It's not too broad, it just answers a different question than the one you want to focus on. Whether we should use tax cuts or spending increases to stimulate the economy, is a very different debate than whether we should stimulate the economy at all or introduce austerity measures.
    Oh but it is, it obviously includes tax cuts in the answer, and there is no way to determine how many of the participants answered in the positive to your argument based on tax cuts, rather than stimulus measures promoted by an out of control spending congress. What was the exact question? Wording matters.

    j-mac
    Americans are so enamored of equality that they would rather be equal in slavery than unequal in freedom.

    Alexis de Tocqueville

  4. #64
    Enemy Combatant
    Kandahar's Avatar
    Join Date
    Jul 2005
    Location
    Washington, DC
    Last Seen
    10-15-13 @ 08:47 PM
    Gender
    Lean
    Liberal
    Posts
    20,688

    Re: What If We Paid Off The Debt? The Secret Government Report

    Quote Originally Posted by j-mac View Post
    Although I will not dispute that Keynesian models of economics have been the norm for some time now, I think that trend is changing in the face of global failure due largely to the implementation of these so called remedies....Look at Japan, ten years lost with stimulus, after stimulus, and only when they started doing common sense things like austerity did they begin to pull out.
    Japan had a lot of problems that the US doesn't have (and I would argue that they still haven't pulled out of their long-term decline). For one thing, they face a demographic catastrophe as their population is shrinking (and therefore their economy is shrinking). Additionally, they had a central bank that was absolutely terrified of inflation for many years, and so they had widespread deflation which made their already-high debts even worse.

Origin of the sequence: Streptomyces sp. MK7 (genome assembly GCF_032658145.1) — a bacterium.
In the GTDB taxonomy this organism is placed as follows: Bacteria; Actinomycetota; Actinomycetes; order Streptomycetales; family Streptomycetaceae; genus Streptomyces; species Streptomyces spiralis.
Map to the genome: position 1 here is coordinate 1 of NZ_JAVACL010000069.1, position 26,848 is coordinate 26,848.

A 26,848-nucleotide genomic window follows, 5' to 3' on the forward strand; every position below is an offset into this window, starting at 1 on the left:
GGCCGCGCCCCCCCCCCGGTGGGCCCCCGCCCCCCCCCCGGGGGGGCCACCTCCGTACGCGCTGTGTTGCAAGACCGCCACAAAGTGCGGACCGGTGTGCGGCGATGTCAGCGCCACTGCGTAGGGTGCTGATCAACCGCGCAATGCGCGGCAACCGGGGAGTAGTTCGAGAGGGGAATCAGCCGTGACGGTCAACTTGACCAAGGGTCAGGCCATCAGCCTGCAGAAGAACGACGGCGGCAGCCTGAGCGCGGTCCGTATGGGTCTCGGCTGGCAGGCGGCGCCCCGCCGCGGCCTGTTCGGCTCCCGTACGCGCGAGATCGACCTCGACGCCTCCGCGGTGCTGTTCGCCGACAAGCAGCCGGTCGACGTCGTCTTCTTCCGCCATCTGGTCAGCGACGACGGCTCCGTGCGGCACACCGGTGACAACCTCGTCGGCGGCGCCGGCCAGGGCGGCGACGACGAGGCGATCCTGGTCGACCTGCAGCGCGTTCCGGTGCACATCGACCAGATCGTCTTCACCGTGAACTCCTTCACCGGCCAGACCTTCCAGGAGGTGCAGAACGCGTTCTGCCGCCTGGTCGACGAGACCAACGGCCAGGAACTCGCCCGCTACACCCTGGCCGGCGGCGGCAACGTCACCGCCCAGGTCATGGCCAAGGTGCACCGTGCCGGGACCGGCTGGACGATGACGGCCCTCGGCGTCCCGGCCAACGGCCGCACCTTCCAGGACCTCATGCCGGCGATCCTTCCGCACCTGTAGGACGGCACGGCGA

You are seemingly touting economists as though they are infallible.
    Not at all. But I do have a lot more confidence in economists than I do in politicians.

    Oh but it is, it obviously includes tax cuts in the answer, and there is no way to determine how many of the participants answered in the positive to your argument based on tax cuts, rather than stimulus measures promoted by an out of control spending congress.
    Tax cuts are a form of stimulus, just as increased spending is. Please keep in mind that the concept of using tax cuts to stimulate the economy is a very Keynesian idea, and is based on the same premise that increasing government spending is: By changing our fiscal and monetary policy, we can stimulate aggregate demand and grow the economy.

    Now, whether tax cuts or government spending provide a better form of stimulus is a subject of much debate. I can see advantages and disadvantages to both, and I suspect that the answer depends on the specifics of the proposed tax cuts or proposed spending. But my point is that these things both increase the deficit...and that's OK. Deficit spending (because we're spending more than we're taxing) is exactly the position we should find ourselves in...and in fact we should be doing a lot more of it IMO. Economists largely agree that we need to provide economic stimulus during recessions (as opposed to austerity and budget-balancing), they simply disagree on the exact components of what the stimulus should be.

    What was the exact question? Wording matters.
    "Fiscal policy (e.g., tax cut and/or government expenditure increase) has a significant stimulative impact on a less than fully employed economy." - 90% of economists agree
    "If the federal budget is to be balanced, it should be done over the business cycle rather than yearly." - 85% of economists agree
    Are you coming to bed?
    I can't. This is important.
    What?
    Someone is WRONG on the internet! -XKCD

Page 7 of 7 FirstFirst ... 567

Posting Permissions

  • You may not post new threads
  • You may not post replies
  • You may not post attachments
  • You may not edit your posts
  •